• Express opinions freely while respecting the rights and freedoms of others.
    • Eliminate discrimination and injustice. (pg. 39)

9. Give an example of how you can show responsibility by participating in your community.
   Including all listed in A Look at Canada:
   • Join a community group such as an environmental group.
   • Volunteer to work on an election campaign for a candidate of your choice.
   • Help your neighbors.
   • Work with others to solve problems in your community.
   • Become a candidate in an election. (pg. 39)

10. List four rights Canadian citizens have.
        Including all listed in A Look at Canada:
       • Be candidates in federal, provincial and territorial elections.
       • Be educated in either official language.
       • Apply for a Canadian passport.
       • Vote in federal and provincial or territorial elections.
       • Enter and leave Canada freely. (pg. 39)

11. What will you promise when you take the Oath of Citizenship?
    I swear (or affirm) that I will be faithful and bear true allegiance to Her Majesty
    Queen Elizabeth the Second, Queen of Canada, Her Heirs and Successors, and
    that I will faithfully observe the laws of Canada and fulfil my duties as a Canadian
    citizen. (pg. 40)

Languages

1. What are the two official languages of Canada?
   English and French are Canada’s two official languages. (pg. 8)




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2. Give an example of where English and French have equal status in Canada.
   English and French have equal status in the Parliament of Canada, in federal
   courts and in all federal institutions. (pg. 8)

3. Where do most French speaking Canadians live?
   Quebec and Ontario. More than three-quarters of the Canadians who live in Quebec
   speak French as their first language. Most people in Ontario speak English but the
   province also has the largest French-speaking population outside Quebec (pg. 20-
   21)

4. Which province has the most bilingual Canadians?
   Quebec. Over one-third of the population in Quebec speak both French and
   English, making it the province with the highest number of bilingual Canadians.
   (pg. 20-21)

5. Which province is the only officially bilingual province?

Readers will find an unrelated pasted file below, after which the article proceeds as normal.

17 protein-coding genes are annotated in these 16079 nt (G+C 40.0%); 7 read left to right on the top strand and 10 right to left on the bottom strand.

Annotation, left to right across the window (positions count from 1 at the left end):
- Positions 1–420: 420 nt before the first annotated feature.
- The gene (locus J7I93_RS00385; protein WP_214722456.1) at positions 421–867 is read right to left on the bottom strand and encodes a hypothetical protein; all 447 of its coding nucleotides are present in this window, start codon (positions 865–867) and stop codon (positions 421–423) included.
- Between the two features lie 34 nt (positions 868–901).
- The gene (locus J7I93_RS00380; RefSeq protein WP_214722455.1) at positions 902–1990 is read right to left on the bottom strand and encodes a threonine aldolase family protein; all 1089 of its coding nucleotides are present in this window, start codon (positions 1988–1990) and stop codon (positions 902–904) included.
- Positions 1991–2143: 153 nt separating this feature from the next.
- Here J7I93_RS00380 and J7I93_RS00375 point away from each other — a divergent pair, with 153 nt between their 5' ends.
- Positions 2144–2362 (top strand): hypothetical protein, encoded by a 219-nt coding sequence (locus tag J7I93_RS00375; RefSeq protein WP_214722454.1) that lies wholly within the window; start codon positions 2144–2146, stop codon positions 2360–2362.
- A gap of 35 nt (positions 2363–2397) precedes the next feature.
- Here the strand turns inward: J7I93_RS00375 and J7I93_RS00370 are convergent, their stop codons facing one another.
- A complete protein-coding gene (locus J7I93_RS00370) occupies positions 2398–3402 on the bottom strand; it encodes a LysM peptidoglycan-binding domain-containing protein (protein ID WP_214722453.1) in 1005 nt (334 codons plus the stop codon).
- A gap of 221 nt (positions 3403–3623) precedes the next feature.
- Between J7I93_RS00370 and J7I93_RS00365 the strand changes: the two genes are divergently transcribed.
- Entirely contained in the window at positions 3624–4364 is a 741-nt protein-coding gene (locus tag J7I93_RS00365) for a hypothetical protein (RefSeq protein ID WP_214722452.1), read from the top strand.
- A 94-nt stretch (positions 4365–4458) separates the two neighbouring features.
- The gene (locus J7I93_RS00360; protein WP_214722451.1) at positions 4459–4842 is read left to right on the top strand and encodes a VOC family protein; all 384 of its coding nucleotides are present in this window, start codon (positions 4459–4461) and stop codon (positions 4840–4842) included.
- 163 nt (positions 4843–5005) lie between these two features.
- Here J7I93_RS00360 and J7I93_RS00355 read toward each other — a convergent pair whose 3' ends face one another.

New Brunswick is the only officially bilingual province in Canada. (pg. 18)

Symbols

1. What does the Canadian flag look like?
   The Canadian flag is white with a red border on each end and a red maple leaf in
   the centre. (pg. 13 looking at the picture)

2. What song is Canada’s national anthem?
   Canada’s national anthem is “O Canada.” (pg. 13)

3. Give the first two lines of Canada’s national anthem.
   O Canada! Our home and native land!
   True patriot love in all thy sons command. (pg. 13)

4. Where does the name “Canada” come from?
   In 1535, two Aboriginal youths used the Huron-Iroquois word “kanata,” which
   means “village” or “settlement,” to tell Jacques Cartier the way to Stadacona (site
   of present-day Québec City). Cartier used “Canada” to refer not only to Stadacona,
   but also to the entire area subject to Donnacona, Chief at Stadacona. (pg. 13)

5. Which animal is an official symbol of Canada?
   The beaver is one of the symbols of Canada. (pg. 12)

6. What is the tower in the centre of the Parliament buildings called?
   The tower in the centre of the Parliament buildings is called the Peace Tower. (pg.
   12)




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Geography

1. What is the population of Canada?
   Canada has a population of about 31 million people. (pg. 16)

2. What three oceans border on Canada?
   Canada is bordered by the Pacific Ocean on the west, the Atlantic Ocean on the
   east, and the Arctic Ocean to the north. (pg. 16)

3. What is the capital city of Canada?
   Ottawa, Ontario, is the capital city of Canada. (pg. 16)

4. Name all the provinces and territories and their capital cities.
   Alberta - Edmonton
   British Columbia - Victoria
   Manitoba - Winnipeg
   New Brunswick - Fredericton
   Newfoundland and Labrador - St. John’s
   Northwest Territories - Yellowknife